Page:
Job type

Video editor

£18k - £45k

Typical salary

39 – 41

Hours per week

Video editors bring together images and sound for use in film, TV and online productions.

More info

  • Combine pictures, audio, text or animation to create videos for use in film, TV or online
  • You'll need to work collaboratively and to a brief, and have excellent creative and technical skills
  • Work for any organisation that needs video content - including websites, TV or film companies and advertisers, or work as a freelancer

As a video or film editor you'll normally be part of a post-production team working with material recorded by camera and sound crews, and will add any extra effects. You'll work on projects like films, TV programmes, corporate videos, commercials and music videos.


  • Agreeing a finished 'look' for the final footage
  • Transferring film or video footage
  • Using editing software
  • Keeping a clear idea of the storyline
  • Creating a 'rough cut'
  • Digitally improving picture quality
  • Formatting footage to view online


You could work freelance, and be paid a fee for each contract. The Broadcasting Entertainment Cinematograph and Theatre Union (BECTU) has information on current pay guidelines.

Your hours will depend on the production you're working on. You may work standard office hours or shifts. You'll need to be flexible and work at short notice if necessary. You may also work much longer hours, in some cases up to 60 hours a week, to meet project deadlines. 

You'll work in studios and editing suites and you'll spend long periods on a computer.

You'll need

There are no set entry requirements, but you'll usually need experience of editing software like Final Cut Pro, Media Composer or Premiere Pro. You'll need a good sense of timing and visual awareness, a mixture of practical and creative skills, a high level of attention to detail, the ability to work under pressure and meet tight deadlines, patience and concentration, and IT skills.

Employers often value technical skills and personal qualities, like patience and creativity, more than formal qualifications. It's common to move into video editing in film or TV by starting off as a production runner and working your way up. You could also get started in this job through a broadcast production assistant advanced apprenticeship. One of the specialisms you can do is editing and post-production.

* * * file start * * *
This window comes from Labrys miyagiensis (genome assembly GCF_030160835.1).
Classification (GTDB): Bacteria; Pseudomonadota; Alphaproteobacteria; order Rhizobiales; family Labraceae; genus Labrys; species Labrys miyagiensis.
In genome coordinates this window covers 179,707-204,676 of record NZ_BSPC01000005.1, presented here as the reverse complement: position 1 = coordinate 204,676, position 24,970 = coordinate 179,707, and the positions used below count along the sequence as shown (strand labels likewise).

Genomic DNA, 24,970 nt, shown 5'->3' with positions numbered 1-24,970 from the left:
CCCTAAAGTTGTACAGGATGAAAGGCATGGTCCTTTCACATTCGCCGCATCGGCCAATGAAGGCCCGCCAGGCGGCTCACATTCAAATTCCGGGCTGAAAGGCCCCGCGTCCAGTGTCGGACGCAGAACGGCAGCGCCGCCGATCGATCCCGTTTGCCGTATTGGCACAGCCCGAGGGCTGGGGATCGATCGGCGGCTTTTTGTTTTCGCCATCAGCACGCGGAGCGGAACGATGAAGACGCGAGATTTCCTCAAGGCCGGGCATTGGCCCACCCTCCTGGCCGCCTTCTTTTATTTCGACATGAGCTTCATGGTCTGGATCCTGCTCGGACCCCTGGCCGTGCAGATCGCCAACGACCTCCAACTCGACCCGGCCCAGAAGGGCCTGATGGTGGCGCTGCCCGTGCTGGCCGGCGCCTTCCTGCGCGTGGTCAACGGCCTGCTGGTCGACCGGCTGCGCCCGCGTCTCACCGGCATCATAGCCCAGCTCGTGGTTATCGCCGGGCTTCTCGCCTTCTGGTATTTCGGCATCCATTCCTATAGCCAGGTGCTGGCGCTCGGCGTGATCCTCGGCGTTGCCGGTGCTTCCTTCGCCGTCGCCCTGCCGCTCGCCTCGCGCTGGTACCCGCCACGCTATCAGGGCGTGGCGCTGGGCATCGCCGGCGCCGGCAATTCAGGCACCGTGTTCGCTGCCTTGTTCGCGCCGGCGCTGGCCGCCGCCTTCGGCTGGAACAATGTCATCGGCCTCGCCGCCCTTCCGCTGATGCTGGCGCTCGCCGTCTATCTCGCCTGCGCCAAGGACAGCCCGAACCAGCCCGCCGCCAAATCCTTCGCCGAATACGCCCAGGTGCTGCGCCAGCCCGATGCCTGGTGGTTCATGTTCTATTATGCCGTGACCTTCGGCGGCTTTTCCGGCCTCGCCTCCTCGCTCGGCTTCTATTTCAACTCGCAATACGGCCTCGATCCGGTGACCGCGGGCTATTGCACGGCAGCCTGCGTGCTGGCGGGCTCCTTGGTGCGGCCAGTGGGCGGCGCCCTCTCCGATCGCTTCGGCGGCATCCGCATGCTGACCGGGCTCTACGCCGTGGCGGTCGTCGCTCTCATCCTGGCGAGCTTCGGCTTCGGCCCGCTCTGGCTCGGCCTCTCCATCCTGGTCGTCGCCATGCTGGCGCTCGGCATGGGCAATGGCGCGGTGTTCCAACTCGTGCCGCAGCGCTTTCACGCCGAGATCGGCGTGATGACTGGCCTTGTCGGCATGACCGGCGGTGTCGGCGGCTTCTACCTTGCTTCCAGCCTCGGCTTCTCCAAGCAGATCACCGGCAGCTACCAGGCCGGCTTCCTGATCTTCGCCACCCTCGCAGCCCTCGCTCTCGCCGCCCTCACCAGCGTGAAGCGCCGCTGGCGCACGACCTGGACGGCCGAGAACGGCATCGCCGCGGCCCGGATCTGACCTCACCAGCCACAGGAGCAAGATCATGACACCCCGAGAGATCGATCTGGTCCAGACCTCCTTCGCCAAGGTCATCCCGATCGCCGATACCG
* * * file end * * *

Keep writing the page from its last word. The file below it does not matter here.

Experience is highly valued and can give you a taste of what it's like to work in the industry. It can also help you to get practical skills. Getting experience is also a great way to make contacts with people who already work in the industry. Not all jobs are advertised, so your contacts could help you find paid work later on.

You could get relevant experience from editing student or community film productions, working for an editing equipment hire company, creating and editing films for charities, work experience as a runner in an editing facilities company.

You could do paid or unpaid work experience at a production company or edit suite, create and edit student, charitable or community film productions, or move into video editing from an entry level role like TV production runner.

A 'showreel' or online profile of productions you've worked on will help you show your skills to potential employers.

If you do want to build your skills by doing a qualification you could do an HND, foundation degree, degree or postgraduate course in film and television studies, or film, video and media production. Or you could do a college course like a Level 3 Diploma in Creative Media Production or a Level 4 Higher National Certificate or Diploma in Creative Media Production.


Once established, you might use an agent to find work and negotiate your fees. You could set up your own company.